by Kevin Nugent/Love and Rage
“Abortion” and the “sanctity of human life” are terms that are thrown around a lot in American politics. Abortion activists are some of the most committed, vocal and visible activists in the United States. If you don’t believe that, drive by any Planned Parenthood at midday. But I’m not writing about women’s rights and abortion today. What I am taking aim at is the minimum wage.
The minimum wage has lost a portion of its purchasing power since peaking in the late 1960’s. Had the minimum wage kept up with inflation, it would be around $10 or $11 per hour. Not only has the purchasing power of minimum wage decreased, the productivity of minimum wage earners has gone up exponentially since 1960. The issues revolving around technology, productivity, exploitation and economic inequality, however, is an issue for another day.
We are currently having a heated debate about raising the minimum wage, with some workers pushing for a minimum wage of $15 per hour. Critics argue that increasing the wage would kill jobs, increase automation, and reward people for failing to get an education or learning a skill.
A meme is currently making the rounds on Facebook depicting a misspelled, handwritten sign on the menu at a McDonald’s that reads, “No frise, sorry.” “Pay them $15 an hour?” the Facebook user states indignantly. And the “likes” pile up; surely we are all better than those ignorant fast food workers.
So, does a failure to spell correctly mean a person should live in poverty? Again, this is not the question I seek to answer today. The issue I want to address today is the issue of time, life and value.
When a person works, they are essentially exchanging their time for money. A main argument against raising the wage is that people who earn minimum wage are low skilled or uneducated, so they do not deserve to make a decent amount of money. However, the fact that minimum wage workers are generally paid per hour, rather than tasks performed or skills used, means that the workers are exchanging their time for money, not their skills. And what is a person’s time but pieces of his or her life? Let’s address this idea further.
Critics of abortion argue that human life is sacred, and that we should cherish life. However, this is generally the same crowd who argues that minimum wage should stay where it is, or be removed altogether, allowing markets to determine what a person’s time is worth.
In my view, this is a fundamental contradiction: human life is sacred and valuable, except in the case of fast food workers? If life is indeed sacred and valuable, should we not seek to pay people a minimum amount worthy of that intrinsically valuable life?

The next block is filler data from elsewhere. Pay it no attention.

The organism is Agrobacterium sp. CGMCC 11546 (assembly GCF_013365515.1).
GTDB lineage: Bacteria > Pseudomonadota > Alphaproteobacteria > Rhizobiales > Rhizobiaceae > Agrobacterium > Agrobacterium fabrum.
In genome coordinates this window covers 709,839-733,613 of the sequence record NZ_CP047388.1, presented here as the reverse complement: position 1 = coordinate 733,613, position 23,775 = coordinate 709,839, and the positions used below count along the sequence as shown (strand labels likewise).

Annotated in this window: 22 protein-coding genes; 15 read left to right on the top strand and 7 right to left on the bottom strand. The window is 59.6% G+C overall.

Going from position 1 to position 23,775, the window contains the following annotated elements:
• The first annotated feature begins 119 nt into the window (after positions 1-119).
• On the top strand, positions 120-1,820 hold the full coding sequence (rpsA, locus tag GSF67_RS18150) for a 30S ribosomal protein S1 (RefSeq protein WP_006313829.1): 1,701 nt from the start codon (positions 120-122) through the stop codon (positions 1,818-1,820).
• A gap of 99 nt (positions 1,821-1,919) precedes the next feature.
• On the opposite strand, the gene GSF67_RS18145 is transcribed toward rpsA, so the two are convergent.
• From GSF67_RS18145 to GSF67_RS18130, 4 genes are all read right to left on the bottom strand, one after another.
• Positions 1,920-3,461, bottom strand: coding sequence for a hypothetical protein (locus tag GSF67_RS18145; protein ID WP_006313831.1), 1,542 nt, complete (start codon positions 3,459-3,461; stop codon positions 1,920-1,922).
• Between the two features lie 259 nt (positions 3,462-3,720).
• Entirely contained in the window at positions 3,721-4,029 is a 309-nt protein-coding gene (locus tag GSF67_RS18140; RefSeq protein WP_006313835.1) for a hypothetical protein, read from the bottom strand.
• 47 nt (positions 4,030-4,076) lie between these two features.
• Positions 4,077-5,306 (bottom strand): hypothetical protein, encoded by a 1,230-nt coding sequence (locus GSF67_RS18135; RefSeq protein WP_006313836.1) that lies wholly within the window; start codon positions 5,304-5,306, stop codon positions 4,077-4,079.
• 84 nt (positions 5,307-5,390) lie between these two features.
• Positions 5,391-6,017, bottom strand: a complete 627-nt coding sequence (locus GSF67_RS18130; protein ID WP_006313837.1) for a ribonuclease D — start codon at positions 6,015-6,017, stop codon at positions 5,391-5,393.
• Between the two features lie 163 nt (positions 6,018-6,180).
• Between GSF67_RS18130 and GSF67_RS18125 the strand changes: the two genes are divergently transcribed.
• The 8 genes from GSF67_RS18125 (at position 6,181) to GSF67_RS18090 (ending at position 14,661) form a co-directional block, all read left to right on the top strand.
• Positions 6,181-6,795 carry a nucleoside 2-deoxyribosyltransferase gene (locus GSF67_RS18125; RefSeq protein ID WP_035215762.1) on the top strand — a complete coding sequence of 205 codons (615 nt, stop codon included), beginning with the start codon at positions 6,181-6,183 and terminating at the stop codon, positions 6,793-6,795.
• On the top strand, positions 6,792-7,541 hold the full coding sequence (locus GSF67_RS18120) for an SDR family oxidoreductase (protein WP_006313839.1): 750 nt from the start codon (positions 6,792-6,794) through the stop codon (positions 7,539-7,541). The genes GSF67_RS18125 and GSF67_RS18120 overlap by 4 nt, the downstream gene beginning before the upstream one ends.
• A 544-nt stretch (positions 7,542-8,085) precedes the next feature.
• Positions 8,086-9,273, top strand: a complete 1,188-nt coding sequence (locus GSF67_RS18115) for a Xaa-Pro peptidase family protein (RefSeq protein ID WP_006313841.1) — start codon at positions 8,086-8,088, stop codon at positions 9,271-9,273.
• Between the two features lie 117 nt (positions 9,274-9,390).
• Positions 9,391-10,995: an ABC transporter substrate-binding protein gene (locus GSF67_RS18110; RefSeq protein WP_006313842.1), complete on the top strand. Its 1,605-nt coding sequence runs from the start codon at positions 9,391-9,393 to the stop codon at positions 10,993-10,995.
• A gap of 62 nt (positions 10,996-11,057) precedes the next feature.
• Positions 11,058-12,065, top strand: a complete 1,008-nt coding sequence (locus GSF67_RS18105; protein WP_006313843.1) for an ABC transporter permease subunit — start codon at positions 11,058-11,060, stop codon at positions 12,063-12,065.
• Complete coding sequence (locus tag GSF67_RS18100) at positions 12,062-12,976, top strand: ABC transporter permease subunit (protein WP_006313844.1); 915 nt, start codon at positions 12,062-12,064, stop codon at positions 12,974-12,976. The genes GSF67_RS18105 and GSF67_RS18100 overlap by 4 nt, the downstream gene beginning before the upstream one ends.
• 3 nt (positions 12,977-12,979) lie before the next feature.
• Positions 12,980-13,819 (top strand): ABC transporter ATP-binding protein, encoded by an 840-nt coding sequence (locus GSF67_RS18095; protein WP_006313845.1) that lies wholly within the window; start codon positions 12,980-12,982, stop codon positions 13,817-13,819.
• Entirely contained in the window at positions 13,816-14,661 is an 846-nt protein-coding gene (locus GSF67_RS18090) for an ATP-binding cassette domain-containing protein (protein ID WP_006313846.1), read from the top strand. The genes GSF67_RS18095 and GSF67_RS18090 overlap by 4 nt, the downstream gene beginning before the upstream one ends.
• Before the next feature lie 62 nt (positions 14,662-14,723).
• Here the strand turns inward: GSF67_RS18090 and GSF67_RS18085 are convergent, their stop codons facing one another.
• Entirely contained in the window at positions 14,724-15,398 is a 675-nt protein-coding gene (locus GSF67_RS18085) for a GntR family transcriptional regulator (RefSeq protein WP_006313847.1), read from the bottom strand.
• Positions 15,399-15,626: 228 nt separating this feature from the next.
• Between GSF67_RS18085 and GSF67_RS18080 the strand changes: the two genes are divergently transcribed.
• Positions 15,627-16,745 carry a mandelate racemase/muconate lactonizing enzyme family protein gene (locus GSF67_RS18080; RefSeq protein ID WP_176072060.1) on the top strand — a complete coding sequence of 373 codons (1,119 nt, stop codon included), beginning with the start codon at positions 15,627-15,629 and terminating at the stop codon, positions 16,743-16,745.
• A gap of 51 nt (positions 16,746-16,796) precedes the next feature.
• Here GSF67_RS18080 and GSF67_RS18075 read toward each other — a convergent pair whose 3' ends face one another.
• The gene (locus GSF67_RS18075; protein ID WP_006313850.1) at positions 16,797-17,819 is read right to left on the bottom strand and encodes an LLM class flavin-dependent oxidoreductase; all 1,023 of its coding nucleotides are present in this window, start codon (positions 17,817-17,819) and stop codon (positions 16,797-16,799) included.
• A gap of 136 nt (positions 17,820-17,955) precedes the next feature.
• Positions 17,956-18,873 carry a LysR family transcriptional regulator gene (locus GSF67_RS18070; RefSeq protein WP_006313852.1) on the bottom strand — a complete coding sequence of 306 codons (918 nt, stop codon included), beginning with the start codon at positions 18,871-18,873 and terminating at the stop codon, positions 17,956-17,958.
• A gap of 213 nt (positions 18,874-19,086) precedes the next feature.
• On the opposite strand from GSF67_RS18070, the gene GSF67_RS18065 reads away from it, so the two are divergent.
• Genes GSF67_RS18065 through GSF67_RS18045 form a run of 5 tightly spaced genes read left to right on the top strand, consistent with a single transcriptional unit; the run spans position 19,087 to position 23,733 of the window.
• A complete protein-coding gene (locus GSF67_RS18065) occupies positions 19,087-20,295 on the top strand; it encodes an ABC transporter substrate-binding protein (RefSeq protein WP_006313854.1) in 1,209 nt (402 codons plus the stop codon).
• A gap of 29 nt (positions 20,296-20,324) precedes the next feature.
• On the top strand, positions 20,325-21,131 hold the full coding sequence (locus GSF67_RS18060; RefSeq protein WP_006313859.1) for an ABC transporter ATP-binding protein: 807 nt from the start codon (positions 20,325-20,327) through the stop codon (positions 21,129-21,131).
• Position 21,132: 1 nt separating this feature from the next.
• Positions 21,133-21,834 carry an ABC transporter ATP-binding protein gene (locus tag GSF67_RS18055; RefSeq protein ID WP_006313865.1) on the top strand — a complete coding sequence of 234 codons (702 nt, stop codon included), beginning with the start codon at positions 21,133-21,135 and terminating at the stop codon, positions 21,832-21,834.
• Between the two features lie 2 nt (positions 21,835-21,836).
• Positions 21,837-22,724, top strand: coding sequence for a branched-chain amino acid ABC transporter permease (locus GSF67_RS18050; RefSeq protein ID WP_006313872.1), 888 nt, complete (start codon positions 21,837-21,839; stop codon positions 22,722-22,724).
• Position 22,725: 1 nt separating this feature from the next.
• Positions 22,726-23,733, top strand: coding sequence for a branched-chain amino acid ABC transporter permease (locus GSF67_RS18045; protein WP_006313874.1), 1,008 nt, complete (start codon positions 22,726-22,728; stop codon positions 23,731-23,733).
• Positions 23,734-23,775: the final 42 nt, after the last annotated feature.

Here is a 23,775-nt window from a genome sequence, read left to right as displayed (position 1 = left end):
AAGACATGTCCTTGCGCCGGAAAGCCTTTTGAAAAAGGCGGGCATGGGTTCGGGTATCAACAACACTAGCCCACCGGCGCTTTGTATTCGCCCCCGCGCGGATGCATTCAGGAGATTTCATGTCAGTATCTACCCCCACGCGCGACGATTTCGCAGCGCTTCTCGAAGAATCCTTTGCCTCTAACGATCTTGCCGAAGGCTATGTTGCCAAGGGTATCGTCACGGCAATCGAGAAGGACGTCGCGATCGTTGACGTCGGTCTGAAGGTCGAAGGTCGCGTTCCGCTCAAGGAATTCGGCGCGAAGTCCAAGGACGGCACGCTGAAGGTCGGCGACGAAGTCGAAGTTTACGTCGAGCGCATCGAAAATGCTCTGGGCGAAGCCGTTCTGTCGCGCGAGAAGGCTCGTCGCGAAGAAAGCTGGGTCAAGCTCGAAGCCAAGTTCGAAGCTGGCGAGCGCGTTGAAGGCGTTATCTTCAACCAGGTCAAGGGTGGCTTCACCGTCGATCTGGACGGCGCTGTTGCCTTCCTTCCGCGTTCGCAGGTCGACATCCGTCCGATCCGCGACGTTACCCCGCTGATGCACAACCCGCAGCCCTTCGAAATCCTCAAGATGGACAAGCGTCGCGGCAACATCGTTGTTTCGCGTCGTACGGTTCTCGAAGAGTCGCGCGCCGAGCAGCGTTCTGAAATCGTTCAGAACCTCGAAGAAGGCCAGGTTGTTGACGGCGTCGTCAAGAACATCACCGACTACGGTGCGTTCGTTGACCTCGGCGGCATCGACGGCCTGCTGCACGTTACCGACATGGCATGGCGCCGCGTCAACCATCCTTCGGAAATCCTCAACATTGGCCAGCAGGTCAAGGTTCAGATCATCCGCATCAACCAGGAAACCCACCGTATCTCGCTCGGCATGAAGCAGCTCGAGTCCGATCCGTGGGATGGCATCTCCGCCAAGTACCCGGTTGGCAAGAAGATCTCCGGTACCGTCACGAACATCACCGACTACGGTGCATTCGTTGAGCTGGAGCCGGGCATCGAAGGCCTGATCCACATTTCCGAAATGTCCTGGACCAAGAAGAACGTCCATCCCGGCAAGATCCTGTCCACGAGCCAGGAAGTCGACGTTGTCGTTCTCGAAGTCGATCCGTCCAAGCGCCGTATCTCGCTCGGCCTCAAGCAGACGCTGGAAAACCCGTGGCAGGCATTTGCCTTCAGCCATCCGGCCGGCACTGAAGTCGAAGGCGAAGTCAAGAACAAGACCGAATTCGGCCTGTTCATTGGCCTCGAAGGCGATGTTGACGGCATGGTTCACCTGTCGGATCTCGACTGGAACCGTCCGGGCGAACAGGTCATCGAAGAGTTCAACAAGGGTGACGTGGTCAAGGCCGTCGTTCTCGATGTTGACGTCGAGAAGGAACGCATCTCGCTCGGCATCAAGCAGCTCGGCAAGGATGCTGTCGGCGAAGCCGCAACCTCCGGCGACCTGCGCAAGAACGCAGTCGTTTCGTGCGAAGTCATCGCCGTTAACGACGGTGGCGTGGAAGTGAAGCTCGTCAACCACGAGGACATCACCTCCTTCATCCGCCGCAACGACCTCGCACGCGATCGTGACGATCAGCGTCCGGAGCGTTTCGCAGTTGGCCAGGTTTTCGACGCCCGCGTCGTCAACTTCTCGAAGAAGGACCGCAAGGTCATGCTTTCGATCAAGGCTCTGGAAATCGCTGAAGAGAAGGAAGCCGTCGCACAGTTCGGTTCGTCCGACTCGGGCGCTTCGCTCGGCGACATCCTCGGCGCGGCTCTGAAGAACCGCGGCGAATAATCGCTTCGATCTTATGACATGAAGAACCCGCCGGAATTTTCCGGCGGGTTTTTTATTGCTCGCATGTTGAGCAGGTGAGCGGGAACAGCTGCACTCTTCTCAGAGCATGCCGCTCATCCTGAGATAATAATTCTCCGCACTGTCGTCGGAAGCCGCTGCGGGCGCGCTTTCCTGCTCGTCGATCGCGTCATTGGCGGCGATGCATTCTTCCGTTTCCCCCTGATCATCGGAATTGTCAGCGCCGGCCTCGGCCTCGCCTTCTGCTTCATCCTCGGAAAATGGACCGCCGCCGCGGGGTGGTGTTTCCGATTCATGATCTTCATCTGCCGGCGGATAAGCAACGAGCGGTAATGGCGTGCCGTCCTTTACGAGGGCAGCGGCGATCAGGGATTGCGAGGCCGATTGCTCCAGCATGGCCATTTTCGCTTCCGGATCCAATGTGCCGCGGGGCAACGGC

Some argue that the minimum wage should be abolished altogether, and some states do not even have one and instead fall back on whatever minimum is set by the federal government. When we abolished slavery, we decided that people should be compensated for their time and life. However, today many argue that people are only worth what their bosses are willing to pay them.
I feel as though the conversation about the minimum wage is flawed and misguided. The arguments currently revolve around skills, incentives and unintended economic consequences. If we truly are a nation that believes in people and their innate value, shouldn’t the value of their time, and therefore their life, be a consideration?
A person who works a full-time job over the course of fifty years spends about 104,000 hours at that job, or near a full twelve straight years on the job. So then, if the average lifespan is around seventy-five years, and we spend one-third of our lives asleep, that twelve years spent at work is a significant portion of the time we spend on this planet.
Should we not guarantee a decent wage in exchange for that valuable time that we give to employers, regardless of the skills we know or the education we received?
Is the life of a middle class person worth more than a single mother working a minimum wage job? Is the life of a wealthy hedge-fund manager worth more than yours? The answer to these questions, if you truly believe in the value of life, is no. I would argue that a truly moral society would guarantee a decent minimum wage in exchange for a person’s valuable, limited and unrecoverable time.
Kevin Nugent is an Oriskany, NY native who is currently teaching English with his wife in South Korea. Before that, Kevin sat on the Board of Directors for Central New York Citizens in Action, Inc. and was an adjunct professor of Government and Politics at Utica College.